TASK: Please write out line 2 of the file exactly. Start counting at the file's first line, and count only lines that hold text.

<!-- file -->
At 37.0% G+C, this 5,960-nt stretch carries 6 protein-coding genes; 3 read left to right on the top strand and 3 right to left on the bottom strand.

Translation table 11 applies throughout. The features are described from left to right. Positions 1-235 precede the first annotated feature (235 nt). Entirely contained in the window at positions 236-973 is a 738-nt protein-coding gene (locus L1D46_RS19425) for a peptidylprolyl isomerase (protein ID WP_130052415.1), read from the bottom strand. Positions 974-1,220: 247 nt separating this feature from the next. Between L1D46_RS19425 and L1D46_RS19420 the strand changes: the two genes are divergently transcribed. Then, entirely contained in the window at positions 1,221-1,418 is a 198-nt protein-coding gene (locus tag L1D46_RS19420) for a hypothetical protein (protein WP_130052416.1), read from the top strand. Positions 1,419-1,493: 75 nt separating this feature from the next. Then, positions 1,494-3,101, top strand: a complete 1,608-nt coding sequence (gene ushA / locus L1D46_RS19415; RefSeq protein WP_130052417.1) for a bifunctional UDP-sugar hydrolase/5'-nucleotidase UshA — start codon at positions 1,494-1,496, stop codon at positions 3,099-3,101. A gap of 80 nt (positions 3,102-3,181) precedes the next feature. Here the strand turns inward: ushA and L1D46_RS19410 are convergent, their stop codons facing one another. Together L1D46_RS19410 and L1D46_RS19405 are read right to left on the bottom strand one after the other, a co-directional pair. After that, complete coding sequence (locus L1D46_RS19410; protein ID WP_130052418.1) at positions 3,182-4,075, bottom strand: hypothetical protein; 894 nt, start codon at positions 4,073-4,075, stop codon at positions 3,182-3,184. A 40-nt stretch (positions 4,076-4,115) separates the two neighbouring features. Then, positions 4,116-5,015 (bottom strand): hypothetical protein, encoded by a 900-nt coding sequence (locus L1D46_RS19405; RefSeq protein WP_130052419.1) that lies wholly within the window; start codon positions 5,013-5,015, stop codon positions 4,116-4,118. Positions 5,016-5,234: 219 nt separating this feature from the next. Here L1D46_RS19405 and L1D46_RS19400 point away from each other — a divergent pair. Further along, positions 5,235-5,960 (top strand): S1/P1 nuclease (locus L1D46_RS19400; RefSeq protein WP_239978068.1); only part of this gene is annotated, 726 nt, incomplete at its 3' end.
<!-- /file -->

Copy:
Translation table 11 applies throughout. The features are described from left to right. Positions 1-235 precede the first annotated feature (235 nt). Entirely contained in the window at positions 236-973 is a 738-nt protein-coding gene (locus L1D46_RS19425) for a peptidylprolyl isomerase (protein ID WP_130052415.1), read from the bottom strand. Positions 974-1,220: 247 nt separating this feature from the next. Between L1D46_RS19425 and L1D46_RS19420 the strand changes: the two genes are divergently transcribed. Then, entirely contained in the window at positions 1,221-1,418 is a 198-nt protein-coding gene (locus tag L1D46_RS19420) for a hypothetical protein (protein WP_130052416.1), read from the top strand. Positions 1,419-1,493: 75 nt separating this feature from the next. Then, positions 1,494-3,101, top strand: a complete 1,608-nt coding sequence (gene ushA / locus L1D46_RS19415; RefSeq protein WP_130052417.1) for a bifunctional UDP-sugar hydrolase/5'-nucleotidase UshA — start codon at positions 1,494-1,496, stop codon at positions 3,099-3,101. A gap of 80 nt (positions 3,102-3,181) precedes the next feature. Here the strand turns inward: ushA and L1D46_RS19410 are convergent, their stop codons facing one another. Together L1D46_RS19410 and L1D46_RS19405 are read right to left on the bottom strand one after the other, a co-directional pair. After that, complete coding sequence (locus L1D46_RS19410; protein ID WP_130052418.1) at positions 3,182-4,075, bottom strand: hypothetical protein; 894 nt, start codon at positions 4,073-4,075, stop codon at positions 3,182-3,184. A 40-nt stretch (positions 4,076-4,115) separates the two neighbouring features. Then, positions 4,116-5,015 (bottom strand): hypothetical protein, encoded by a 900-nt coding sequence (locus L1D46_RS19405; RefSeq protein WP_130052419.1) that lies wholly within the window; start codon positions 5,013-5,015, stop codon positions 4,116-4,118. Positions 5,016-5,234: 219 nt separating this feature from the next. Here L1D46_RS19405 and L1D46_RS19400 point away from each other — a divergent pair. Further along, positions 5,235-5,960 (top strand): S1/P1 nuclease (locus L1D46_RS19400; RefSeq protein WP_239978068.1); only part of this gene is annotated, 726 nt, incomplete at its 3' end.